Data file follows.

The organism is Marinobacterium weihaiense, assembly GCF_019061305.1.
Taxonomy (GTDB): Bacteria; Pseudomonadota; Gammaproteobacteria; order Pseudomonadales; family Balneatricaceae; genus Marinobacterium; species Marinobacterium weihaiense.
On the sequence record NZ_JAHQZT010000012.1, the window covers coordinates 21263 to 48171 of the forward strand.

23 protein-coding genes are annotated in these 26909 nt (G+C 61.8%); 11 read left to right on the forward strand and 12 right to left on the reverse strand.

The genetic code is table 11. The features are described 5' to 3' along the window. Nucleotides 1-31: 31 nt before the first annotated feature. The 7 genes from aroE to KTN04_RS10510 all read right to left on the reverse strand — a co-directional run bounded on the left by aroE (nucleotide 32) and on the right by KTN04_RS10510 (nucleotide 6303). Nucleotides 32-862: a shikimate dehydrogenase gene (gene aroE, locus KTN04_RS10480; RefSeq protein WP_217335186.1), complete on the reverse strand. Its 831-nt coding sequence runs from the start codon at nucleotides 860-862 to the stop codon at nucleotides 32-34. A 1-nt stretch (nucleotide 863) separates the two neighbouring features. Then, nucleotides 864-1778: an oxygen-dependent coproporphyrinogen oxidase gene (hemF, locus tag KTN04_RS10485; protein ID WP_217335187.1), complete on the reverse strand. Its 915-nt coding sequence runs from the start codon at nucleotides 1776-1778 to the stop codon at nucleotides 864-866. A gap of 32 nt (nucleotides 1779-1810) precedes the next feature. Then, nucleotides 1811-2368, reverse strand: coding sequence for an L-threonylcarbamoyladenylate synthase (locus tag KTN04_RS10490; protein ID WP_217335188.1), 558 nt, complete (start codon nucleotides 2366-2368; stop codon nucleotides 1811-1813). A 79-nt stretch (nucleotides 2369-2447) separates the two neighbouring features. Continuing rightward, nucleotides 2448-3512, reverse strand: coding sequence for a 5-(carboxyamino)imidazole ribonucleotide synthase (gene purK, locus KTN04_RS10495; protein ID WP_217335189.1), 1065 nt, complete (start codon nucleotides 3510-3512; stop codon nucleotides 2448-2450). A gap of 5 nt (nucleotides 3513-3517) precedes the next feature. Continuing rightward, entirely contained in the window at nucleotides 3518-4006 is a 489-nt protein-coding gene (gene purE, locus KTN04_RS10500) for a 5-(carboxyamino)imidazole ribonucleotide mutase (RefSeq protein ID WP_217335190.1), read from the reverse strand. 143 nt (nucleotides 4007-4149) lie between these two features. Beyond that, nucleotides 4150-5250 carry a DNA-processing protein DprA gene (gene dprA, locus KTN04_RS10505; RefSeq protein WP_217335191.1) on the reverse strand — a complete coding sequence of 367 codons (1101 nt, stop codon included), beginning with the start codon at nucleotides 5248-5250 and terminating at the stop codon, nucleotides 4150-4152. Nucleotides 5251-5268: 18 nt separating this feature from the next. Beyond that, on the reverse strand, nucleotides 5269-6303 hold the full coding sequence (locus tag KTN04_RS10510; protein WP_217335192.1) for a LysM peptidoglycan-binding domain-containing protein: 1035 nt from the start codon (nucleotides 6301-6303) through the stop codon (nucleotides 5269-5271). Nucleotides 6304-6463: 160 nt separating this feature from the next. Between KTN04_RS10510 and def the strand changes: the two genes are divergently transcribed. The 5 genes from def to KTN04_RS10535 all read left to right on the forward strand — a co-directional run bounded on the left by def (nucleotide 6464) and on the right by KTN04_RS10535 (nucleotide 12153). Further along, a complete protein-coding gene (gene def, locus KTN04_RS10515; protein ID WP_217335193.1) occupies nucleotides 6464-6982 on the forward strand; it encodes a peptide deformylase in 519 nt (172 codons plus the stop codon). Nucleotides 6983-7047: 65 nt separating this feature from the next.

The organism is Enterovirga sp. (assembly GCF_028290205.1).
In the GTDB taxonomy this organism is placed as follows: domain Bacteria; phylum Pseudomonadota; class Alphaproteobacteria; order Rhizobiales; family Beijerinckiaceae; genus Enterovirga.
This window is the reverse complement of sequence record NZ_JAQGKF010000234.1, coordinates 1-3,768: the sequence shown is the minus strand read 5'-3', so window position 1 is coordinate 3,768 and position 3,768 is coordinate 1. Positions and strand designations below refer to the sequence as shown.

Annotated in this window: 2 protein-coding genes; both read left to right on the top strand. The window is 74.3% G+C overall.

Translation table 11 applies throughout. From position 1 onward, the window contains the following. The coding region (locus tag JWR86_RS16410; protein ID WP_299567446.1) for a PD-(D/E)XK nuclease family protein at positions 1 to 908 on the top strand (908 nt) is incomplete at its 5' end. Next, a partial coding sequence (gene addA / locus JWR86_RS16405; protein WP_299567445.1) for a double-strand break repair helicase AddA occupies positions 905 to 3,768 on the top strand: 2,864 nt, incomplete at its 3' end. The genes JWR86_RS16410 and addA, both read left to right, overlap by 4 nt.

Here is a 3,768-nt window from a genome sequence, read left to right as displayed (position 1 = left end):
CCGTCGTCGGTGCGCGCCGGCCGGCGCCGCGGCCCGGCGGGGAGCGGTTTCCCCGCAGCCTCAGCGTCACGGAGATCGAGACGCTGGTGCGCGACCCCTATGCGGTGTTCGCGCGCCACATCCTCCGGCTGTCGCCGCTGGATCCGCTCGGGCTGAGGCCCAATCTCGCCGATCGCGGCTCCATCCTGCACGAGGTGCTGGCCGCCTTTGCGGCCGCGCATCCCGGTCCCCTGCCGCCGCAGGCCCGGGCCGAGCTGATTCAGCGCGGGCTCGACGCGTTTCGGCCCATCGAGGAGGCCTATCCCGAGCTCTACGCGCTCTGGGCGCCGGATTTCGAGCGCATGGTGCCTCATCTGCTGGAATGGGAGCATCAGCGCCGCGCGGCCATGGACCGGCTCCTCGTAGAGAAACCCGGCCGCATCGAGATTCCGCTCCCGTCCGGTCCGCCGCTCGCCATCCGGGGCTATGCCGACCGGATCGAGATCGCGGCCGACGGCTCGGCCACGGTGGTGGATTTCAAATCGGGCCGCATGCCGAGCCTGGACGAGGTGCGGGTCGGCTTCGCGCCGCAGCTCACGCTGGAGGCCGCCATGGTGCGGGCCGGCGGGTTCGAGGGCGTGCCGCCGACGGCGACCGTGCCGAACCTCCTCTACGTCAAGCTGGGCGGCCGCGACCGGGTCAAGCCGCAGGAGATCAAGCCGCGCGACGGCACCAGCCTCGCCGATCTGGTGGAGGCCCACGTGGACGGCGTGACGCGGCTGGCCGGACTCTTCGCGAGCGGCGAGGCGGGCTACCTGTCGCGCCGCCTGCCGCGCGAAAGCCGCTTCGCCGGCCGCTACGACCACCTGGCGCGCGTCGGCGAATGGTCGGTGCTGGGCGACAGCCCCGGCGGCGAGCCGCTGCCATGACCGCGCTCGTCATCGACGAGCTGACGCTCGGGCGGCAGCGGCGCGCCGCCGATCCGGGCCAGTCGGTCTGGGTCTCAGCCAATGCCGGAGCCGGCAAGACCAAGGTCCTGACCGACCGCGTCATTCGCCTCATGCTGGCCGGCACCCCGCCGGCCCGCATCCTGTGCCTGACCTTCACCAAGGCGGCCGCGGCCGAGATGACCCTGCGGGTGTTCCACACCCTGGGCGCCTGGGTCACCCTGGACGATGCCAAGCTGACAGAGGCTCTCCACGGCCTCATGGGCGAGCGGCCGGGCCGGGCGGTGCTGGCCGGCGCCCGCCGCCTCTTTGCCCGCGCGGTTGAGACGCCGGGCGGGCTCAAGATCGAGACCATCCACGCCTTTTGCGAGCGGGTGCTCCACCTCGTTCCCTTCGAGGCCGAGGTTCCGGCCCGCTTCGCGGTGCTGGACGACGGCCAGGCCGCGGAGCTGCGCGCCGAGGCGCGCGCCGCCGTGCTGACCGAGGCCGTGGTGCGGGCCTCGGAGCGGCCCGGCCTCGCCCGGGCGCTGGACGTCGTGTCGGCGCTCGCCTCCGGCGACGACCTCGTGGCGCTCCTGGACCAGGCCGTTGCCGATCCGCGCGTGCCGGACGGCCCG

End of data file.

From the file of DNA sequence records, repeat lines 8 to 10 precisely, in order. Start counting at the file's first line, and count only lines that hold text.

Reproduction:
This window is the reverse complement of sequence record NZ_JAQGKF010000234.1, coordinates 1-3,768: the sequence shown is the minus strand read 5'-3', so window position 1 is coordinate 3,768 and position 3,768 is coordinate 1. Positions and strand designations below refer to the sequence as shown.

Annotated in this window: 2 protein-coding genes; both read left to right on the top strand. The window is 74.3% G+C overall.

Translation table 11 applies throughout. From position 1 onward, the window contains the following. The coding region (locus tag JWR86_RS16410; protein ID WP_299567446.1) for a PD-(D/E)XK nuclease family protein at positions 1 to 908 on the top strand (908 nt) is incomplete at its 5' end. Next, a partial coding sequence (gene addA / locus JWR86_RS16405; protein WP_299567445.1) for a double-strand break repair helicase AddA occupies positions 905 to 3,768 on the top strand: 2,864 nt, incomplete at its 3' end. The genes JWR86_RS16410 and addA, both read left to right, overlap by 4 nt.